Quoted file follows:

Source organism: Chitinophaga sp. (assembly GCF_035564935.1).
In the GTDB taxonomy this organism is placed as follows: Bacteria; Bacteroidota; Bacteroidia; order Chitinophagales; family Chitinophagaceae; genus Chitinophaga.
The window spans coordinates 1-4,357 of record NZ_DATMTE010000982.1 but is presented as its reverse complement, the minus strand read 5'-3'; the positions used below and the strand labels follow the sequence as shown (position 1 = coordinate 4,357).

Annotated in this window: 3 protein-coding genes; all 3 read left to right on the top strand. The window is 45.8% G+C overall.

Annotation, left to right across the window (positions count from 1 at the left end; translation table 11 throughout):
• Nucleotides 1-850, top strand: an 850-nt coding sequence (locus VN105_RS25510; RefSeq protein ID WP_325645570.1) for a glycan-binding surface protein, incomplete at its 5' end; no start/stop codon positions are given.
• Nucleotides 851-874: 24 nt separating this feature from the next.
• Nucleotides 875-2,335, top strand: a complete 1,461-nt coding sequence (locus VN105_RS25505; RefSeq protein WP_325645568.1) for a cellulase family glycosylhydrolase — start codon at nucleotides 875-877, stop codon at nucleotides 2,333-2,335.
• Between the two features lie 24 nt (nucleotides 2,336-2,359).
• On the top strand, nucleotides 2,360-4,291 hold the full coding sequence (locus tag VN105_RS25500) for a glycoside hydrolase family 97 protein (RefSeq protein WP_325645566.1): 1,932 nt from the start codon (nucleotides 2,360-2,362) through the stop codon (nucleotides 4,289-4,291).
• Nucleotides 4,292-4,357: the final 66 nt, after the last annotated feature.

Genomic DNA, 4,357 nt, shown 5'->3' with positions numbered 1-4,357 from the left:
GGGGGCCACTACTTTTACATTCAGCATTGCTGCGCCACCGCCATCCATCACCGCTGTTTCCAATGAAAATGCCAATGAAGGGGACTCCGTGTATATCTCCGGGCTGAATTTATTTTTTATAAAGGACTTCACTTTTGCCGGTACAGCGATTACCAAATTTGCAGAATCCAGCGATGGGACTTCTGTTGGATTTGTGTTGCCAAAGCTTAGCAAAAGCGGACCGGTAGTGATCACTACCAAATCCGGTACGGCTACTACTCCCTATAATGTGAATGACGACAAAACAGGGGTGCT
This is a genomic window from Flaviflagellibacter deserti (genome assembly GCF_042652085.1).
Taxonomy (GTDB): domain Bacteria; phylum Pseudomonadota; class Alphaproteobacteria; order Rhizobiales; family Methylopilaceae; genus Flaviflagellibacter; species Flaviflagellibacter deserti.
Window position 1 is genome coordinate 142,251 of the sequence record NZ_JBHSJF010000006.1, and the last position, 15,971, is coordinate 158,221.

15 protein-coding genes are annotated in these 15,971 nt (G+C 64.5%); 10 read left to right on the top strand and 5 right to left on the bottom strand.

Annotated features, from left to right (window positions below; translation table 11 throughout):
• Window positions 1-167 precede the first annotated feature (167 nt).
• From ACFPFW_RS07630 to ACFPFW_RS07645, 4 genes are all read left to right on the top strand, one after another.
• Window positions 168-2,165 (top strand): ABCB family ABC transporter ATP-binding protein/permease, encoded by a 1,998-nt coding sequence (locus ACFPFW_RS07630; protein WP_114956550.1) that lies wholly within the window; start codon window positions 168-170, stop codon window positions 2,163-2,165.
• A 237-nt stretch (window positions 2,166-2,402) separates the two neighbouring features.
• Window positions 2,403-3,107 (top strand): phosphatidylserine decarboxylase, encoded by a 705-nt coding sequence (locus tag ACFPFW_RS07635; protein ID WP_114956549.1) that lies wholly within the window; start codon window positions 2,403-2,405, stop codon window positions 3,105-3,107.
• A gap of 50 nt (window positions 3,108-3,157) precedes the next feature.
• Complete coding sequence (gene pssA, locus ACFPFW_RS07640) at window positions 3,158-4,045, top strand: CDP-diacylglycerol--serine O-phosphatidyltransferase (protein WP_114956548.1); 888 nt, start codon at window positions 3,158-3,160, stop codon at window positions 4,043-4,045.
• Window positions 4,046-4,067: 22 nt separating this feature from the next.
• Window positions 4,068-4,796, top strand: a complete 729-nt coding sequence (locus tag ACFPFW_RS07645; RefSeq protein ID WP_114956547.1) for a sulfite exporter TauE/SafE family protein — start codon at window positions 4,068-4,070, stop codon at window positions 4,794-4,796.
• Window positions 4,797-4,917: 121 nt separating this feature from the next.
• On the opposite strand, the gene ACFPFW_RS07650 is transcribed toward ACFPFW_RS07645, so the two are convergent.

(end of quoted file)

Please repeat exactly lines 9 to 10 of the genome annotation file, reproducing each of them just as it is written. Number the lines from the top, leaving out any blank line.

• Between the two features lie 24 nt (nucleotides 2,336-2,359).
• On the top strand, nucleotides 2,360-4,291 hold the full coding sequence (locus tag VN105_RS25500) for a glycoside hydrolase family 97 protein (RefSeq protein WP_325645566.1): 1,932 nt from the start codon (nucleotides 2,360-2,362) through the stop codon (nucleotides 4,289-4,291).